The essential 1960s British sports car, the tiny Lotus Elan, remains a benchmark for handling. With its pop-up headlights, curved windshield, and roll-up windows, it was a symbol of Swinging London, immortalized in The Avengers television series.
The Elan was built with a backbone frame and a fibreglass body, and had four-wheel independent suspension. Its Ford 1600-cc four-cylinder engine developed a lively 105 bhp, and featured Lotus’s own twin-cam head, like the Lotus Cortina. Weighing only 1,420 pounds, early cars could do 0-60 mph in 7.1 seconds, with the quarter-mile in 15.7 seconds (at 87 mph).
Four series of Elans were built between 1962 and 1973, with Plus 2 and Plus 2S 2+2 models added from 1967 to 1974. All Elans were roadsters until 1965, with a removable hardtop optional, but all Plus 2 models were coupes and never sold as kits as other Lotuses were. The second series Elan arrived in late 1964, offering a full-width dash with glove box, oval tail lights, the battery in the trunk, and optional knock-off wheels. The Series 3 fixed-head coupe arrived in late 1965, followed by a companion roadster in mid-1966. Estimates of Elan construction vary widely, from 9,569 all the way up to 12,224, but the lower figure seems more likely.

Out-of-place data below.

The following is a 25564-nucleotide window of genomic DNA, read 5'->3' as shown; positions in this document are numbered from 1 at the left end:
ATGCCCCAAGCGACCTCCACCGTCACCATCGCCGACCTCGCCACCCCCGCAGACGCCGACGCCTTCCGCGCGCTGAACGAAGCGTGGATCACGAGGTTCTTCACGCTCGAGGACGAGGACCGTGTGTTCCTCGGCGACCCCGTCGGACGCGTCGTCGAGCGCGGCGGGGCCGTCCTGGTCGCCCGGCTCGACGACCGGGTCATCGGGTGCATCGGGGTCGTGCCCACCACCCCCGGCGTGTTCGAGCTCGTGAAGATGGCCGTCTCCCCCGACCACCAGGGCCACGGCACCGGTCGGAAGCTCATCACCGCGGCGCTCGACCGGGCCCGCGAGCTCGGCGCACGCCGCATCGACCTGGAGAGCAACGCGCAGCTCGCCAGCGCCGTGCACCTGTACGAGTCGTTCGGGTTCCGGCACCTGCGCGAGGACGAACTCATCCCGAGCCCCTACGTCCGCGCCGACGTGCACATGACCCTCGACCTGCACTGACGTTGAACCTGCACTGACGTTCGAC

Chassis 457637, a 1967 Series 3 Drophead Coupe, is a UK car from new which spent 25 years in the sunny climate of Australia. Unlike many original Elans, the chassis is described as being in perfect condition, testament to the warm weather which this example has enjoyed for many years. Much mechanical work has been completed (including an engine rebuild by specialist Farnham Engines) which is supported by a large file of invoices and receipts. Although not a pressing issue, the vendor advises there is room for a little cosmetic improvement here and there.
This is a very quick little Elan indeed, which we’re sure will be a rewarding car to own for years to come.